Angry Britons Give Google a Black Eye

Villagers fight to keep Google from taking pictures

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    NEWSLETTERS

    A view of the Golden Gate Bridge from Google Street View.

    You're never far from a camera in Britain, a country that has accepted the presence of millions of surveillance cameras in its streets, shopping centers and public spaces.

    But for the villagers of Broughton in southern England, the roving eye of Google was one camera too far.

    A gaggle of residents in the affluent hamlet formed a human chain to turn away a car shooting images for Google Street View, the popular service that allows Internet users to see high-quality photos of houses and streets around the world.

    Broughton's tiny victory for people power is the latest sign of concern about the U.S. Internet juggernaut's collection of vast amounts of data, from satellite photos on Google Earth to the searches performed by Internet users and the shopping habits of e-mail users.

    "I was upstairs when I spotted the camera car driving down the lane," villager Paul Jacobs told The Times of London newspaper. "My immediate reaction was anger: How dare anyone take a photograph of my home without my consent?"

    Jacobs quickly rounded up his neighbors, who blocked the road and forced the car to retreat.

    The local police force confirmed it had been called to the village Wednesday by "reports of a dispute between a crowd of people and a Google Street View contractor."

    "They felt his presence was an intrusion of their privacy," Thames Valley Police said in a statement sent Friday to The Associated Press. "When police arrived at the scene, the car had moved on."

    Street View debuted in the United States in 2007 and has since spread to countries including France, Italy, Spain, Australia and Japan. It launched in Britain last month, sparking a debate about freedom of information and the right to privacy.

    Street View has sparked concern elsewhere as well. In the United States, Google removed images of shelters for battered women.

    In the Netherlands, concerns have been raised about the safety of anyone trying to photograph Amsterdam's notorious Red Light district. So far, Google's images stop just outside the district.

    In Italy, consumer groups have raised a variety of concerns and asked Google to put visual and sound warnings on the cars that take its Street View pictures.

    "People feel sensitive about their local area, about their home, and digitization in great detail of those images threatens a great many people," said Simon Davies of London-based watchdog Privacy International.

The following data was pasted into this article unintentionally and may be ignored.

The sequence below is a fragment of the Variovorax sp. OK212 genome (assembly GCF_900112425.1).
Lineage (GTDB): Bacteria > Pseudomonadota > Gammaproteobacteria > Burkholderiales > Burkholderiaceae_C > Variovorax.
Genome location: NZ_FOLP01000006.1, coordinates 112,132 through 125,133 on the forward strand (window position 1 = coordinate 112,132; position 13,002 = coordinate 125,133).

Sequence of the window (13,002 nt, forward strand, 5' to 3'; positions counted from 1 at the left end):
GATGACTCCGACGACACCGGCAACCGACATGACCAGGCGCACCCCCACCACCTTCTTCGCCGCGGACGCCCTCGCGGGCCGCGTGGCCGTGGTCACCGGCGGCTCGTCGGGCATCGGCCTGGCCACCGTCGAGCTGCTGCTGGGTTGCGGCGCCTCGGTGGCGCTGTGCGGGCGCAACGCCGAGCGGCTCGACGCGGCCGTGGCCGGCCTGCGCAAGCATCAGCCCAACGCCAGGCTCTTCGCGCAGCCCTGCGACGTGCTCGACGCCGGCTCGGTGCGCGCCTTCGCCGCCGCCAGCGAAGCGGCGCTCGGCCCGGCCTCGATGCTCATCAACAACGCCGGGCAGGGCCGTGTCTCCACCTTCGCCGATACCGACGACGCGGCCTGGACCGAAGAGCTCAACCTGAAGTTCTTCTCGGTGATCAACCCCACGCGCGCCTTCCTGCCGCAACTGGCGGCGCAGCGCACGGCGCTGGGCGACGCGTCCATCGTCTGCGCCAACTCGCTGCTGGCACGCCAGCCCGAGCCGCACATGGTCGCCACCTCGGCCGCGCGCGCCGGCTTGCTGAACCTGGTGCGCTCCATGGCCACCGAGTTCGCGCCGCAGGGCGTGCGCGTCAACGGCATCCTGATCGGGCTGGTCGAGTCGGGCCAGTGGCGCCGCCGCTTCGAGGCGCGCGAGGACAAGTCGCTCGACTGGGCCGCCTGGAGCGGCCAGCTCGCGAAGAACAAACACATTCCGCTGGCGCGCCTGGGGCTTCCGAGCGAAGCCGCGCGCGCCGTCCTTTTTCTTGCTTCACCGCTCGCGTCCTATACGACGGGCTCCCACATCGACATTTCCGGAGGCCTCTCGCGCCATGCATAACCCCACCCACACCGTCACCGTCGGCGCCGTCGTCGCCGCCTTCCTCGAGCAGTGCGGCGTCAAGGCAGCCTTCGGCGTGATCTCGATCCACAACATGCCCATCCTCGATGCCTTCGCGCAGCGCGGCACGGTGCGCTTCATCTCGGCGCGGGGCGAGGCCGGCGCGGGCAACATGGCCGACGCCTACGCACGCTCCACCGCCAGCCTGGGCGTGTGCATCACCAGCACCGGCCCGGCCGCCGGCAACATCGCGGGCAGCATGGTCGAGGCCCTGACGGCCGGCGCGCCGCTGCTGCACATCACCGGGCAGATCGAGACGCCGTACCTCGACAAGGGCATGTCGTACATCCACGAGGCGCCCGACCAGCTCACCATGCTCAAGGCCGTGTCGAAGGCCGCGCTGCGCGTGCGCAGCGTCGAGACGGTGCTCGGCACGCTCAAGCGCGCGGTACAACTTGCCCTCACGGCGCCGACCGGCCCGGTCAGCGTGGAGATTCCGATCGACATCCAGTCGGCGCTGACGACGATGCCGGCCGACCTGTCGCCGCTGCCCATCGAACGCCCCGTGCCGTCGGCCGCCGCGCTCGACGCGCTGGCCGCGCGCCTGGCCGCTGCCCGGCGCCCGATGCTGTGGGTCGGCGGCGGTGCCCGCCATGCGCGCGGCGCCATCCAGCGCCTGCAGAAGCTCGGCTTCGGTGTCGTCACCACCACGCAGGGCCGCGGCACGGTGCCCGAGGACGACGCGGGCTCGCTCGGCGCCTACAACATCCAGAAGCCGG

For months, Google's Street View vehicle -- a car with a pole-mounted revolving camera protruding from the top -- has been roaming the streets of Britain, capturing 360-degree images of streets, and the people on them.

    Since the service launched, millions of Britons have gone online to look at their own houses or landmarks like the Houses of Parliament. But some government buildings and the area around the prime minister's Downing Street home have been removed.

    Google says the technology is legal, useful and non-intrusive. To preserve privacy, individuals' faces and car license plates are obscured by pixelation.

    "All the information on Street View is the same as you would find on a property Web site or walking down the street yourself," said Google spokesman Anthony House.

    But, he added, "it's a new technology and so I think it is understandable that people will be unhappy with it."

    House said Google would remove any image on request, which can be done by clicking a link on the Street View Web site.

    Google's British communications chief, Peter Barron, told the BBC that the company had received "a few hundred" such requests.

    Pictures that have been taken down -- after they were widely run in the press -- include one of a man walking out of a sex shop and another of a worse-for-wear reveler throwing up on the sidewalk outside a London pub.

    Apart from privacy concerns, some worry that Street View helps criminals scope out targets for burglary or car theft.

    In Germany, officials in the northern town of Molfsee vowed last year to stop Google from photographing anywhere in town. Conservative council leader Reinhold Harwart was quoted in the local newspaper as saying letting in Street View would be "opening house and home to criminals."

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    That was also a worry for Broughton's villagers, concerned that burglars would target their large, comfortable houses.

    A spokeswoman for Thames Valley Police said there was "no evidence to suggest Google Street View is causing an increase in burglaries."

    "However," she said, "we want to reassure residents we will be keeping a close eye on this."

    Just what the villagers asked for: more surveillance.